Fighting credit bureaus, creditors and debt buyers

Encore (Midland Funding) now nation’s largest debt buyer

From the NCLC eReportsFast Facts on the Debt Buyer Industry:”

Encore Capital, that often operates under the name Midland, is becoming the dominant actor in the field. Even before it purchased Asset Acceptance, the sixth largest debt buyer, it had purchased far more debt in 2012 than any other company — over $18 billion, or 58% more than it did in 2011.

This explains why they do whatever they like and get away with it and it makes me not want to settle my claims against Midland Funding, Midland Credit Management and their attorneys Bursey & Associates.  I’ll be looking up lawsuits against them in AZ

Also from the NCLC eReport:

Sherman Financial Group, which used to be number one, fell to number two and purchased only $11 billion in debt in 2012, down 40% from 2011.

Other top debt buying companies that purchased over $1 billion in debt include Portfolio Recovery, Square Two Financial, Ophrys, Unifund, and Fourscore.

Sherman Financial Group is the infamous LVNV and you may get collection letters from Resurgent Capital Services (Sherman owned) or their other collectors and when my clients disputed with one LVNV collector, they simply assigned the accounts to another collector and they never provided substantive responses to the disputes.  Very frustrating.

Debt purchased directly from credit card companies dropped industry-wide in 2012 by over 30%, but purchases of all other debt increased almost 50%, so that total debt purchases fell only about 13%. At the same time that credit card issuers began to shy away from selling their debt, debt buyers found other forms of debt to purchase and also purchased more debt from each other.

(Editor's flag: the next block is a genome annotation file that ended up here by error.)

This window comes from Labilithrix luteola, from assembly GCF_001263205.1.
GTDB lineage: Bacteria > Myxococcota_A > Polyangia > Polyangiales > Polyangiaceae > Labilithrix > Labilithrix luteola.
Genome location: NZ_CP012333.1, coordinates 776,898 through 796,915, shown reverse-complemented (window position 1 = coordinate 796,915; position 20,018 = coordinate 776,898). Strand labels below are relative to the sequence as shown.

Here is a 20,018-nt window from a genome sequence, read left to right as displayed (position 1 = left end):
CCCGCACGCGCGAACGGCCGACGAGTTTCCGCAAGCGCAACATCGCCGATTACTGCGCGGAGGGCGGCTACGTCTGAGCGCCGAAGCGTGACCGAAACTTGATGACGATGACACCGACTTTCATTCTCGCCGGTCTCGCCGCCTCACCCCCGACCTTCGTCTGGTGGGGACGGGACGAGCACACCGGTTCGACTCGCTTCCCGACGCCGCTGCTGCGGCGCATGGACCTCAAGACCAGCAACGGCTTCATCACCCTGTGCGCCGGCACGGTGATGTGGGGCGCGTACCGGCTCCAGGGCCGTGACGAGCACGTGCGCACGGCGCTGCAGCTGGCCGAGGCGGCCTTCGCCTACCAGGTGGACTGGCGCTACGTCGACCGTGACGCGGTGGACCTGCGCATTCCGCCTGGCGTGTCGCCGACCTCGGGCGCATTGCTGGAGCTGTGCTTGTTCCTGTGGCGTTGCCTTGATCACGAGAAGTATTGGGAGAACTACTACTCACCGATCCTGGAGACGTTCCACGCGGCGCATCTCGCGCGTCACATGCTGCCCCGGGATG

A number of debt buyers exited the industry in 2012, including B-Line, NCO, Arrow Financial, West Corp., and Zenith. Presumably these companies sold their debt to other debt buyers before exiting the industry.

I wonder WHY credit card issuers shy away from selling their debt.  They get a bad reputation due to the collectors’ misconduct?  They don’t want to be subpoenaed for records and testimony when debt buyers sue?

As I recall, Chase bought NCO, but I didn’t know that Arrow quit buying debts.

NCLC is the National Consumer Law Center and if you’re serious about credit reporting or debt collection litigation, their manuals are MUST haves.   I have their FDCPA book and it comes with a free subscription to the NCLC eReports. The NCLC does great work defending consumer rights.

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